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Allow to turn your Arduino into a self-made KNX device using the hardware TPUART interface

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KNX Bus Device library for Arduino

Links :

Realization examples :

NB : The source code is available in the "examples" folder.

Presentation :

KNX is an open communication protocol standard for intelligent buildings.

This library allows you to create your "self-made" KNX bus device. For that, you need an arduino hardware and a Siemens TPUART chipset for the physical coupling to the KNX bus (see hardware section below)... and of course a home KNX installation (or at least a prototyped one like I have while my real one -and the attached house- is being delivered)! To avoid spending energy on electronic stuff, the easiest way (I chose) is to use an electronic board with the TPUART already integrated : I used a "TPUART2 test Board BTM2-PCB" that I bought from Or a Siemens bus coupler should also be OK even if I have not tested it. Or why not create a new PCB with both Arduino and TPUART integrated (any motivated person?).

You also need to know a few things about the KNX system, in particular about KNX communication. There are plenty of information on the web, or you can also read the "KNX Basic Course Documentation" book, available on the knx online shop (, which offers a complete technical overview of the KNX system.

Why to create its own KNX devices ? First this library is intended for hobbyists only. It allows you to create something funny and fully customized. The main drawback is that your self-made device can not be configured using ETS, the KNX software allowing KNX installation commissionning. I hope to make this library as reliable as possible (you can help me in this task!) even if its use remains at your own risks. I'm still confident enough and plan to use self-made bus devices in my future own KNX home installation.

Hardware :

For hardware part, I considered the following points :

The ideal arduino board seems to be Arduino Mini for its tight dimensions and low power consumption, around 10mA with power optimization. But its drawback is the presense of one serial only, meaning you cannot debug while the bus device is running.

That's why, for the development of the software library, I have used the Arduino Mega offering several serials : Serial0 is used for programming & debug, while Serial1 is connected to the TPUART. Since the Arduino Mega is connected and powered by the USB port, I isolated the RX/TX lines between Arduino and TPUART using opto-couplers.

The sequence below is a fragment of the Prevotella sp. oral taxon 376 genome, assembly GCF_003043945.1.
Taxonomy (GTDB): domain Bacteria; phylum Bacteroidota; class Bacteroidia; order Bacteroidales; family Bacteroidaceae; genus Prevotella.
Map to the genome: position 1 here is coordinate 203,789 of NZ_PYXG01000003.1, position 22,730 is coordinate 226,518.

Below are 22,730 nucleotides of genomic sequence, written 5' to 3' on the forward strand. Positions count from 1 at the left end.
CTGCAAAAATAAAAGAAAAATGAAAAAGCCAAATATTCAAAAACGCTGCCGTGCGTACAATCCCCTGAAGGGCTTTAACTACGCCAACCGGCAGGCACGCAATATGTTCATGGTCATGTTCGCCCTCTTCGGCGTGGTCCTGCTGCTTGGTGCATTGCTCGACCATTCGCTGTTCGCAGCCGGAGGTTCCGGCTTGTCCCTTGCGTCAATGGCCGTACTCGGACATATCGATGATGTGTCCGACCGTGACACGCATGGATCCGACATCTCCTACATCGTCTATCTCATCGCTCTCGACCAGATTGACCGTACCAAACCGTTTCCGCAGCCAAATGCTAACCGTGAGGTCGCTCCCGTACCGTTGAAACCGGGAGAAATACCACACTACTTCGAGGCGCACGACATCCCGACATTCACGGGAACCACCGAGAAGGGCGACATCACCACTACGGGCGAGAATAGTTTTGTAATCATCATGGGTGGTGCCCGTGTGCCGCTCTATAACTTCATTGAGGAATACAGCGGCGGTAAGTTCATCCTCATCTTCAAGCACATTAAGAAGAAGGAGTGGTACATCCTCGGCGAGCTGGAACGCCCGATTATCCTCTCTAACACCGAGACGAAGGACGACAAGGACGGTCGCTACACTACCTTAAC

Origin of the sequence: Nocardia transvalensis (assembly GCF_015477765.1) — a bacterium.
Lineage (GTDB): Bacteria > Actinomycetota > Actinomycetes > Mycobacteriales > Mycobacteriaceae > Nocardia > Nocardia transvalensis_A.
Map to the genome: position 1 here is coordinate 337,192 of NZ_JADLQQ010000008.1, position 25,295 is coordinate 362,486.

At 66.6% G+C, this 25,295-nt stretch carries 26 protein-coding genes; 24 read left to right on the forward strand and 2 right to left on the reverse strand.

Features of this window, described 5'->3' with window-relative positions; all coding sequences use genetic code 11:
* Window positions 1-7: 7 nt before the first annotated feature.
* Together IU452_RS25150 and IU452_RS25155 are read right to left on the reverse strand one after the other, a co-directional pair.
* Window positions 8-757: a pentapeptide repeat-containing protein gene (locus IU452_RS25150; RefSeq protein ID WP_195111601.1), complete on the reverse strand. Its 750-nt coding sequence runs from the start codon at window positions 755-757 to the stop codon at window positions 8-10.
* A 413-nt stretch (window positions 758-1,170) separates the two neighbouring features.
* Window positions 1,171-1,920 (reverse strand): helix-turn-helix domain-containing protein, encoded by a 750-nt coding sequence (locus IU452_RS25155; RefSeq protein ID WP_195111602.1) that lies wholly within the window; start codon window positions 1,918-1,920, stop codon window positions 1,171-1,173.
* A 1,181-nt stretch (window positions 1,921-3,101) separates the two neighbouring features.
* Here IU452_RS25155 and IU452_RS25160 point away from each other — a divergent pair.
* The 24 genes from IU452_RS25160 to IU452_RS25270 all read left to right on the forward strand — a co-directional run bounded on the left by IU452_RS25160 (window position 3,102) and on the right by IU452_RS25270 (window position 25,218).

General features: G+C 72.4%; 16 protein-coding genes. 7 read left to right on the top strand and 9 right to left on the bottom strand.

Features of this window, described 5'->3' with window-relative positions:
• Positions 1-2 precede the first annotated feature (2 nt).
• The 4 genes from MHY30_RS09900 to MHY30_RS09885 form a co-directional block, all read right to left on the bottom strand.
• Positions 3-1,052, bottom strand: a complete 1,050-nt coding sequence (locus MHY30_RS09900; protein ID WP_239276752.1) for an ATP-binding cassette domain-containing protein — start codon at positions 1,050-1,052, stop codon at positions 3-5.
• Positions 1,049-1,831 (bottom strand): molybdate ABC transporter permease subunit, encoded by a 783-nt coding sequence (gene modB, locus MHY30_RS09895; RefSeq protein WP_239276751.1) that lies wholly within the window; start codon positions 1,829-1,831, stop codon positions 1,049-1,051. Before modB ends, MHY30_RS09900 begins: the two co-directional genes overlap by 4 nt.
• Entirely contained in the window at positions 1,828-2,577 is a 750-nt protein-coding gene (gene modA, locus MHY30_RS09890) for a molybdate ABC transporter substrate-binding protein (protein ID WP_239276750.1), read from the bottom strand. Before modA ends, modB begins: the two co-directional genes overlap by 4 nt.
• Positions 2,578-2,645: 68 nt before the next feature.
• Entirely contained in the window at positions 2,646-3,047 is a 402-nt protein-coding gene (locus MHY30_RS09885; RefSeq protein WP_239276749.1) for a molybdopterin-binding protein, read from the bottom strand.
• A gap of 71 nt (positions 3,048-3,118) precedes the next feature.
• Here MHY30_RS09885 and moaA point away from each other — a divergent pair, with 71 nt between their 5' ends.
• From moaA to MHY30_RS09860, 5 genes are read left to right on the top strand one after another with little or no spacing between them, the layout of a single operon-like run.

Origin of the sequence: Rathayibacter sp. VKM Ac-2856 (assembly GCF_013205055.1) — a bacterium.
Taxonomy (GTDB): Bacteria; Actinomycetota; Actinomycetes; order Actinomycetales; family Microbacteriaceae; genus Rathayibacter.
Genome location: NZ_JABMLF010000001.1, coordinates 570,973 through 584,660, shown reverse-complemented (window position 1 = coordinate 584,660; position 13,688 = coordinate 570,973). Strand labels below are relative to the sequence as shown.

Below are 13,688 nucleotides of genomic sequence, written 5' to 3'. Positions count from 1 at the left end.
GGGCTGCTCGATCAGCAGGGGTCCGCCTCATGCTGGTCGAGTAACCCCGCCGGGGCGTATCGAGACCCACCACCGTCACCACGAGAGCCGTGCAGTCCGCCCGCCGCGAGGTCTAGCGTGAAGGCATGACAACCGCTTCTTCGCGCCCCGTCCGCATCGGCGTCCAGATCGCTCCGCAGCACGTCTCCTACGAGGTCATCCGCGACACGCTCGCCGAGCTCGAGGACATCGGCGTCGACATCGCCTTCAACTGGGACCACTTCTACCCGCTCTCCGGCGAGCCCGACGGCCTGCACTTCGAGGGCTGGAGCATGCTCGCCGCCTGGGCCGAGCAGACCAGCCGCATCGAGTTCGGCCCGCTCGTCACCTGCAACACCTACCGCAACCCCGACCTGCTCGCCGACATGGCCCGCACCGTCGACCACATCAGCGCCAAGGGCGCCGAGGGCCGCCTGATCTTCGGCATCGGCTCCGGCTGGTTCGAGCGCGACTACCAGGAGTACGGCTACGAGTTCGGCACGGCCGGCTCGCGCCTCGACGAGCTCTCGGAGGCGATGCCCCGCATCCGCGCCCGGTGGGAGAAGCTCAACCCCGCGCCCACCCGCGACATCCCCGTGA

Roadmap :

This library is still under developpement. The next actions in the pipe are :


1/ Define the communication objects

First of all, define the KNX communication objects of your bus device. For each object, define its group address its gets linked to, its datapoint type, and its flags. Theoritically, you can define up to 256 objects, even if in practical you are limited by the quantity of RAM (it would be worth measuring the max allowed number of objects depending on the memory available).

KnxComObject KnxDevice::_comObjectsList[];

// Definition of the Communication Objects attached to the device
KnxComObject KnxDevice::_comObjectsList[] =
//              adress,                                  DataPoint ID,                                      flags           } ,
/* Index 0  */ { G_ADDR(0,0,1) /* addr 0.0.1 */,          KNX_DPT_1_001 /* 1.001 B1 DPT_Switch */ ,           COM_OBJ_LOGIC_IN_INIT } ,
/* Index 1  */ { G_ADDR(0,0,2) /* addr 0.0.2 */,          KNX_DPT_5_010 /* 5.010 U8 DPT_Value_1_Ucount */ ,   COM_OBJ_SENSOR        } ,
/* Index 2  */ { G_ADDR(0,0,0xA) /* addr 0.0.A */,        KNX_DPT_1_003 /* 1.003 B1 DPT_Enable*/ ,            0x30 /* C+R */        } ,

const byte KnxDevice::_comObjectsNb = sizeof(_comObjectsList) / sizeof(KnxComObject);

2/ Start/Stop/Run the KNX device

byte begin(HardwareSerial& serial, word physicalAddr);

Knx.begin(Serial, P_ADDR(1,1,0xAA)); // start a KnxDevice session with physical address "1.1.AA" on "Serial" UART

void task(void);


void end(void);


3/ Interact with the communication objects

The API allows you to interact with objects that you have defined : you can read and modify their values, force their value to be updated with the value on the bus. You are also notified each time objects get their value changed following a bus access :

void knxEvents(byte objectIndex);

// Callback function to treat object updates
void knxEvents(byte index) {
  switch (index)
    case 0 : // object index 0 has been updated
      // code to treat index 0 object update

    case 1 : // object index 0 has been updaed
      // code to treat index 1 object update

//  ...

      // code to treat remaining objects updates

byte objectIndex);

void Knx.write(byte objectIndex, byte byteValue);

void Knx.update(byte objectIndex);